• 21. July?August(2014(—(NATO(Marktoberdorf(Summer(School(—(Dependable(So#ware(Systems(Engineering 0 0.1 0.2 0.3 0.4 0.5 0.6 0.7 0.8 0.9 1 0 0.1 0.2 0.3 0.4 0.5 0.6 0.7 0.8 0.9 1 Econometrics( Pareto(Principle 114 Brasero Evince 0 0.1 0.2 0.3 0.4 0.5 0.6 0.7 0.8 0.9 1 0 0.1 0.2 0.3 0.4 0.5 0.6 0.7 0.8 0.9 1 commits mails bug report changes
  • 22. July?August(2014(—(NATO(Marktoberdorf(Summer(School(—(Dependable(So#ware(Systems(Engineering Econometrics( Lorenz(curve •A(graphical(representa7on(for(a( cumula7ve(distribu7on(of(values( • Example(for(income/wealth(distribu7on( • A(point((x,y)(on(the(graph(indicates(that(the( poorest(x%(of(persons(have(a(total(cumula7ve( income(of(y%.( • (Example(for(ecology/biodiversity( • cumula7ve(propor7on(of(species(is(ploted( against(cumula7ve(propor7on(of(individuals.( ! • Can(be(used(to(check(Pareto(principle 115
  • 23. July?August(2014(—(NATO(Marktoberdorf(Summer(School(—(Dependable(So#ware(Systems(Engineering Econometrics( Inequality(Indices •(are(used(to(measure(the(amount(of(inequality(in( a(sta7s7cal(distribu7on( – Examples:(Gini,(Theil,(Hoover,(Kolm,(Atkinson,(…( •Values(typically(range(between(0(and(1( •0(=(perfect(equality( •1(=(maximal(inequality( ! •Are(useful(for(skewed(distribu7ons,(where(use(of( mean(and(median(as(aggrega7on(measure(is(not( very(meaningful( •Are(all(correlated,(in(prac7ce(… 116
  • 24. July?August(2014(—(NATO(Marktoberdorf(Summer(School(—(Dependable(So#ware(Systems(Engineering Econometrics( Inequality(Indices •(Examples((and(defini7ons)( ! ! ! ! ! •Inequality(indices(have(been(used(in( empirical(so#ware(engineering(to(study( the(evolu7on(of(so#ware(metrics 117 Gini/ Theil Atkinson/ Hoover/ Kolm
  • 25. July?August(2014(—(NATO(Marktoberdorf(Summer(School(—(Dependable(So#ware(Systems(Engineering 118 • Gini(coefficient(measures(the( inequality(among(values(of(a( frequency(distribu7on( • 0(=(perfect(equality( • 1?1/n(=(maximal(inequality( • Is(computed(based(on(the( areas(above(and(below(the( Lorenz(curve:( Gini(=(A(/((A+B) Inequality(Indices( Gini(coefficient
  • 26. July?August(2014(—(NATO(Marktoberdorf(Summer(School(—(Dependable(So#ware(Systems(Engineering Inequality(Indices( Gini(coefficient 119 ution profiles similar to the ones we observed fortunately, the number of freely-available, ystems developed in C# framework that met criteria is rather limited. So, we began our tems that were originally written in Java and ed to the .NET platform in order to take ad- the knowledge gained in the analysis of their a counterparts. ET metrics extraction, we used CLI [18], an der library that provides access to both the byte code. We added a small wrapper for the f the Gini coefficients and stored the resulting file for further processing with JSeat. ed metrics data from four .NET systems: NHibernate, SharpDevelop, and NAnt. The ur 10 measures produced Gini coefficients he ones determined for Java systems. How- re also exceptions. We observed a shift ex- i.e., individual Gini coefficients doubled in most all measures in NAnt version 0.8.3-rc1. fficients stayed high until version 0.84-rc1, sumed “normal” values again. An inspection per logs provided an explanation: in version NAntContrib project was integrated into the tion. This project defines a number of utili- trics exhibit very uneven distribution profiles changes do happen and may result in significant fluctua- tions in Gini coefficients that warrant a deeper analysis (see Figure 4 showing selected Gini profiles for 51 consecutive releases of the Spring framework). But why do we see such a remarkable stability of Gini coefficients? Figure 4. Selected Gini profiles in Spring. Developers accumulate system competence over time. Proven techniques to solve a given problem prevail, where untested or weak practices have little chance of survival. If a team has historically built software in a certain way, then it will continue to prefer a certain approach over oth- ers. Moreover, we can expect that most problems in a given domain are similar, hence the means taken to tackle them would be similar, too. Tversky and Kahneman coined the Vasa(et(al.(Compara$ve/analysis/of/ evolving/soCware/systems/using/ the/Gini/coefficient.(ICSM(2009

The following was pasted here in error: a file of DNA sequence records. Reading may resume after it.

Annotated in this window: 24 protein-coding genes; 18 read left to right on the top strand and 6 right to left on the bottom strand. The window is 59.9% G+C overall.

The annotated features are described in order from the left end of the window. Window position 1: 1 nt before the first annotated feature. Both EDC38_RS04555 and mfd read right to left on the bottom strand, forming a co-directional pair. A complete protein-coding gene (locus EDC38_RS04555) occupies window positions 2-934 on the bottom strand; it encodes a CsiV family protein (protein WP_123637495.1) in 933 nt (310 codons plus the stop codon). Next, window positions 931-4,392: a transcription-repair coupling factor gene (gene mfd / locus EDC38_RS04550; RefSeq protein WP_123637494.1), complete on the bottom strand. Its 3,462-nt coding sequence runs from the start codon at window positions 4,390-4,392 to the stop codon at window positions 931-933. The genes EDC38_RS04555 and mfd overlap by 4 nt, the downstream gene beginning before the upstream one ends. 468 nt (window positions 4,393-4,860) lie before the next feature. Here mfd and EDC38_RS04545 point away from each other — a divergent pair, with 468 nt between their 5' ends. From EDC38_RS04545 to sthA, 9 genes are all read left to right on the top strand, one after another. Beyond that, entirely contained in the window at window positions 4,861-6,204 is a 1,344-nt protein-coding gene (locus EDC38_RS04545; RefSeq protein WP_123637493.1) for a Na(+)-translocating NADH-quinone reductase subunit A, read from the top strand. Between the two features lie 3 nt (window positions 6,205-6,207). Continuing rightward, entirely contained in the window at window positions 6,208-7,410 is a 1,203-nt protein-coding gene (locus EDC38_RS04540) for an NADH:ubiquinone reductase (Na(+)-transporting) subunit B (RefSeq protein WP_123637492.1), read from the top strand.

• 27. July?August(2014(—(NATO(Marktoberdorf(Summer(School(—(Dependable(So#ware(Systems(Engineering Inequality(Indices( Gini(coefficient 120 ution profiles similar to the ones we observed fortunately, the number of freely-available, ystems developed in C# framework that met criteria is rather limited. So, we began our tems that were originally written in Java and ed to the .NET platform in order to take ad- the knowledge gained in the analysis of their a counterparts. ET metrics extraction, we used CLI [18], an der library that provides access to both the byte code. We added a small wrapper for the f the Gini coefficients and stored the resulting file for further processing with JSeat. ed metrics data from four .NET systems: NHibernate, SharpDevelop, and NAnt. The ur 10 measures produced Gini coefficients he ones determined for Java systems. How- re also exceptions. We observed a shift ex- i.e., individual Gini coefficients doubled in most all measures in NAnt version 0.8.3-rc1. fficients stayed high until version 0.84-rc1, sumed “normal” values again. An inspection per logs provided an explanation: in version NAntContrib project was integrated into the tion. This project defines a number of utili- trics exhibit very uneven distribution profiles changes do happen and may result in significant fluctua- tions in Gini coefficients that warrant a deeper analysis (see Figure 4 showing selected Gini profiles for 51 consecutive releases of the Spring framework). But why do we see such a remarkable stability of Gini coefficients? Figure 4. Selected Gini profiles in Spring. Developers accumulate system competence over time. Proven techniques to solve a given problem prevail, where untested or weak practices have little chance of survival. If a team has historically built software in a certain way, then it will continue to prefer a certain approach over oth- ers. Moreover, we can expect that most problems in a given domain are similar, hence the means taken to tackle them would be similar, too. Tversky and Kahneman coined the Vasa(et(al.(Compara$ve/analysis/of/ evolving/soCware/systems/using/ the/Gini/coefficient.(ICSM(2009 !" !#$" !#%" !#&" !#'" !#(" !#)" !#*" !#+" !#," $" -./0!)" 1230!*" -./0!*" 1230!+" -./0!+" 1230!," -./0!," 1230$!" -./0$!" .4556/7" 58697" :;"0".<8=>?7" !" !#$" !#%" !#&" !#'" !#(" !#)" !#*" !#+" !#," $" -./0,," -./0!!" -./0!$" -./0!%" -./0!&" -./0!'" -./0!(" -./0!)" -./0!*" -./0!+" -./0!," -./0$!" 1233456" 37486" 9:;"/<.2/5"1=7>;<6" Gnome/Brasero Gnome/Evince Goeminne et al. Evidence for the Pareto principle in open source software activity. SQM 2011